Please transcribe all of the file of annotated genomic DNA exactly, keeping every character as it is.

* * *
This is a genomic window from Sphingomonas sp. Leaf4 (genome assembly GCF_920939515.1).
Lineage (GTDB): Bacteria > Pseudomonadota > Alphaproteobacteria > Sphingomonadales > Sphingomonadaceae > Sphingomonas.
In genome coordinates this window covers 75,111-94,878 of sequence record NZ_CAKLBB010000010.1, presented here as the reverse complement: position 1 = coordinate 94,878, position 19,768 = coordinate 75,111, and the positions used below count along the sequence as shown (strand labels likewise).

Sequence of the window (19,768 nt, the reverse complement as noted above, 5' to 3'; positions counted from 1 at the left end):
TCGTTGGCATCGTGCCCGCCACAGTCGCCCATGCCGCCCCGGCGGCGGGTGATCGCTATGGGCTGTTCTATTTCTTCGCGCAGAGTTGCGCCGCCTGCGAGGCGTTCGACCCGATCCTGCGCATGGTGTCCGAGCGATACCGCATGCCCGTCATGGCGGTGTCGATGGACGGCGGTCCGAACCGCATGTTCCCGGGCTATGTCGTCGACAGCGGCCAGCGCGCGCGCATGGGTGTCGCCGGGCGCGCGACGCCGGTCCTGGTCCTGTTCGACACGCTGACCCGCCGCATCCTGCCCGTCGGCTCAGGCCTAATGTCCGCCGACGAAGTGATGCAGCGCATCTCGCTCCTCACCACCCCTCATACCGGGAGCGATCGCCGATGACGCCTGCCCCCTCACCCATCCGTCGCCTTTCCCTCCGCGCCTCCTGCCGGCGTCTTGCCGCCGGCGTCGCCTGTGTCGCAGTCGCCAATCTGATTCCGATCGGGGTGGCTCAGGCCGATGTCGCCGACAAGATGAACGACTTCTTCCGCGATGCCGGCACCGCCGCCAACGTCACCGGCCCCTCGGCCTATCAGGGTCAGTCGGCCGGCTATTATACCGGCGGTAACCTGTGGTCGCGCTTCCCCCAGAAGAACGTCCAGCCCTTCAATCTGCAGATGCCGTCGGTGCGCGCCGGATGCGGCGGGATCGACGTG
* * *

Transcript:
This is a genomic window from Sphingomonas sp. Leaf4 (genome assembly GCF_920939515.1).
Lineage (GTDB): Bacteria > Pseudomonadota > Alphaproteobacteria > Sphingomonadales > Sphingomonadaceae > Sphingomonas.
In genome coordinates this window covers 75,111-94,878 of sequence record NZ_CAKLBB010000010.1, presented here as the reverse complement: position 1 = coordinate 94,878, position 19,768 = coordinate 75,111, and the positions used below count along the sequence as shown (strand labels likewise).

Sequence of the window (19,768 nt, the reverse complement as noted above, 5' to 3'; positions counted from 1 at the left end):
TCGTTGGCATCGTGCCCGCCACAGTCGCCCATGCCGCCCCGGCGGCGGGTGATCGCTATGGGCTGTTCTATTTCTTCGCGCAGAGTTGCGCCGCCTGCGAGGCGTTCGACCCGATCCTGCGCATGGTGTCCGAGCGATACCGCATGCCCGTCATGGCGGTGTCGATGGACGGCGGTCCGAACCGCATGTTCCCGGGCTATGTCGTCGACAGCGGCCAGCGCGCGCGCATGGGTGTCGCCGGGCGCGCGACGCCGGTCCTGGTCCTGTTCGACACGCTGACCCGCCGCATCCTGCCCGTCGGCTCAGGCCTAATGTCCGCCGACGAAGTGATGCAGCGCATCTCGCTCCTCACCACCCCTCATACCGGGAGCGATCGCCGATGACGCCTGCCCCCTCACCCATCCGTCGCCTTTCCCTCCGCGCCTCCTGCCGGCGTCTTGCCGCCGGCGTCGCCTGTGTCGCAGTCGCCAATCTGATTCCGATCGGGGTGGCTCAGGCCGATGTCGCCGACAAGATGAACGACTTCTTCCGCGATGCCGGCACCGCCGCCAACGTCACCGGCCCCTCGGCCTATCAGGGTCAGTCGGCCGGCTATTATACCGGCGGTAACCTGTGGTCGCGCTTCCCCCAGAAGAACGTCCAGCCCTTCAATCTGCAGATGCCGTCGGTGCGCGCCGGATGCGGCGGGATCGACGTG